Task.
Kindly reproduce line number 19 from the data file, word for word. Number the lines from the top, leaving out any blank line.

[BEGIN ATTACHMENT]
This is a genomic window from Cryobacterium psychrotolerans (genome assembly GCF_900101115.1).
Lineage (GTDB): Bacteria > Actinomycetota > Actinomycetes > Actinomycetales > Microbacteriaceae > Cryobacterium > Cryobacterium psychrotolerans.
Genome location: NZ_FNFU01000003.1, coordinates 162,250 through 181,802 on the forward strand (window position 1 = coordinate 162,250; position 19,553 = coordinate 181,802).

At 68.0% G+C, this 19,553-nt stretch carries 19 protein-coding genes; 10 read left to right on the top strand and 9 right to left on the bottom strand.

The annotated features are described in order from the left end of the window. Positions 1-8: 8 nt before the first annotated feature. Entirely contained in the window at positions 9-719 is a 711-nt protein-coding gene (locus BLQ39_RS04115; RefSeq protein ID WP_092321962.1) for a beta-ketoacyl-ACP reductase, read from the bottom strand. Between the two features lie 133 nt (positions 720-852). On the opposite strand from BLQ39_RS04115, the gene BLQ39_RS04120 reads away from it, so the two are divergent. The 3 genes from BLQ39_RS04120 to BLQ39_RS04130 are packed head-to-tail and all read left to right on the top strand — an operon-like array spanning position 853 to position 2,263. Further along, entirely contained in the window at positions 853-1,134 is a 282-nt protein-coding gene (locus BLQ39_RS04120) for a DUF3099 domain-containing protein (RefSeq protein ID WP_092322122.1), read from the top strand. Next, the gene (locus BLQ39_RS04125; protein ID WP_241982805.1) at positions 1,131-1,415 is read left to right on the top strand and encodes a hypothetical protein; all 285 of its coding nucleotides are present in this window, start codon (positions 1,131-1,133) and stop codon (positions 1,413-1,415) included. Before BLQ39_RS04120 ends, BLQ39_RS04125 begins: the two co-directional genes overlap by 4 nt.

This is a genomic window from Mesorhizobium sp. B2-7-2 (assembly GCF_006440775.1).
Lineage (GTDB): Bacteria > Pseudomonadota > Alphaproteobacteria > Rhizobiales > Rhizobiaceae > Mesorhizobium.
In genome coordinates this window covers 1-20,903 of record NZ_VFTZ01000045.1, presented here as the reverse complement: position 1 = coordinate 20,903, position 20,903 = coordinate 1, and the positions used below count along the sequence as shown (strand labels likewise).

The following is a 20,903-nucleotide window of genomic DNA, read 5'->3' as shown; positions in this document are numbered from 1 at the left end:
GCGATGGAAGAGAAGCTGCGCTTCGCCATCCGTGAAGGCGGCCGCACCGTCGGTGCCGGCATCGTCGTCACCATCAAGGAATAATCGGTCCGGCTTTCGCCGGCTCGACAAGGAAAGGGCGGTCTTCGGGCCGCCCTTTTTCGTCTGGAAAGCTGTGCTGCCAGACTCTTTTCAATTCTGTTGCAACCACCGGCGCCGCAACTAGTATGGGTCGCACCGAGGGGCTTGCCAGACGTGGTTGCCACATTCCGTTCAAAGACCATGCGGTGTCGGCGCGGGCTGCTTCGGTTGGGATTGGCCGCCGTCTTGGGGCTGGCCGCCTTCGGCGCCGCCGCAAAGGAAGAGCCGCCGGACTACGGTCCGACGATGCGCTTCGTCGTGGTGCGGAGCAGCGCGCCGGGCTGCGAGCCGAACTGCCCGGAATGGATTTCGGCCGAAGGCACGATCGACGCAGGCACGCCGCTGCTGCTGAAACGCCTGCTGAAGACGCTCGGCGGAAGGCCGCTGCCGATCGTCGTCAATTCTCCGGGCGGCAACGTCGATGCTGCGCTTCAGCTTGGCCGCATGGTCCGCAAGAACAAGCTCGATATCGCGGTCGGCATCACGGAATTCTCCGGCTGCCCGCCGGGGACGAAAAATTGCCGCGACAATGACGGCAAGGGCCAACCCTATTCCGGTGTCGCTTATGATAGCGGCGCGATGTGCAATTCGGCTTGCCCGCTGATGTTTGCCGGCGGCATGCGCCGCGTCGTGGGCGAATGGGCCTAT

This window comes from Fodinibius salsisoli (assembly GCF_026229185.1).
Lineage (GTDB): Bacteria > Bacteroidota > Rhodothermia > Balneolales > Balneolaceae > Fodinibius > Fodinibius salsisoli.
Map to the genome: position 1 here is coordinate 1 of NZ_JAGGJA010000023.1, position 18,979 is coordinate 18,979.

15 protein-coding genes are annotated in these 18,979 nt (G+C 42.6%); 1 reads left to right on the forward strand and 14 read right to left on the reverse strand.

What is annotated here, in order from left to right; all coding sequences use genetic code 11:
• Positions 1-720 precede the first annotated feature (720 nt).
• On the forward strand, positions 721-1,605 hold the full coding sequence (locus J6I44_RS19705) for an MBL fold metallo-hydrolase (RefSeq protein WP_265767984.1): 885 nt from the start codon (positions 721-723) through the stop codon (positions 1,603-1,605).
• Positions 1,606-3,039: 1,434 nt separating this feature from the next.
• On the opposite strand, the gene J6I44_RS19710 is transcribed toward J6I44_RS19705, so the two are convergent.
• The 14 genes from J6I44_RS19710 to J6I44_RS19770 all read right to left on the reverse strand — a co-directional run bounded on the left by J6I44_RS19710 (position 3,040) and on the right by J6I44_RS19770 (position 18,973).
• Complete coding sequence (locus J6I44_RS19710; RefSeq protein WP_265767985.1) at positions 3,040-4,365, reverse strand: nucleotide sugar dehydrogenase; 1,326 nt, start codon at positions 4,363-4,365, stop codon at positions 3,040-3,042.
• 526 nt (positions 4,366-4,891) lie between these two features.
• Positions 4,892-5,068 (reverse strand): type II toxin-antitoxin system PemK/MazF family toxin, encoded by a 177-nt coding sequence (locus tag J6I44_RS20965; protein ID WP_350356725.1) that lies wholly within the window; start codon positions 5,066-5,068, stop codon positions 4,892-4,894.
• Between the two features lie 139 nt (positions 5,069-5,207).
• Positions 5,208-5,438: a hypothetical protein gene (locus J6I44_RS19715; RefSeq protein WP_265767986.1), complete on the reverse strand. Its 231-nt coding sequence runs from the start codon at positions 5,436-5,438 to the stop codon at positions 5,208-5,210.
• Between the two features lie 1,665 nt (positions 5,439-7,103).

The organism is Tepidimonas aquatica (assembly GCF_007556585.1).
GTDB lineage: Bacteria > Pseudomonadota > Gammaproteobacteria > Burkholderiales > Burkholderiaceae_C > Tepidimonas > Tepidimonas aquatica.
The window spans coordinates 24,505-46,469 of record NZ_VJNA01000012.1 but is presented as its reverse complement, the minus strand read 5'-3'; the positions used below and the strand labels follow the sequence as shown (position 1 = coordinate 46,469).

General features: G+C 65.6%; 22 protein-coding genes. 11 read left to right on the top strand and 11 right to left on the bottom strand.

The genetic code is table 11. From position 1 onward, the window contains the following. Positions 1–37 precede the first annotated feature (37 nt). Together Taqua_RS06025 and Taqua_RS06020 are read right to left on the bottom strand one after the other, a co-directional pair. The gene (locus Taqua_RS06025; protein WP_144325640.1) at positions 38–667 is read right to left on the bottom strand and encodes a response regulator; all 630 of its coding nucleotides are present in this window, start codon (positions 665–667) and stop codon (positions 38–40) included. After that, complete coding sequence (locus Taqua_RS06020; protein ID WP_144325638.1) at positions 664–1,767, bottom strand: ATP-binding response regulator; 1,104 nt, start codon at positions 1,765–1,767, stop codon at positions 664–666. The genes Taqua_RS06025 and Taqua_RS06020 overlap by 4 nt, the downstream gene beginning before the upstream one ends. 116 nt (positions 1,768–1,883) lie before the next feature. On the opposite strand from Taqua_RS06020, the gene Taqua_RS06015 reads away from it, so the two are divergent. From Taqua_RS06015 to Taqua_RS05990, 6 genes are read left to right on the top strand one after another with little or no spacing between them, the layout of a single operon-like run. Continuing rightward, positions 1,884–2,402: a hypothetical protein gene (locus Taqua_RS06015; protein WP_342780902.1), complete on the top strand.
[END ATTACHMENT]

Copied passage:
• On the opposite strand, the gene J6I44_RS19710 is transcribed toward J6I44_RS19705, so the two are convergent.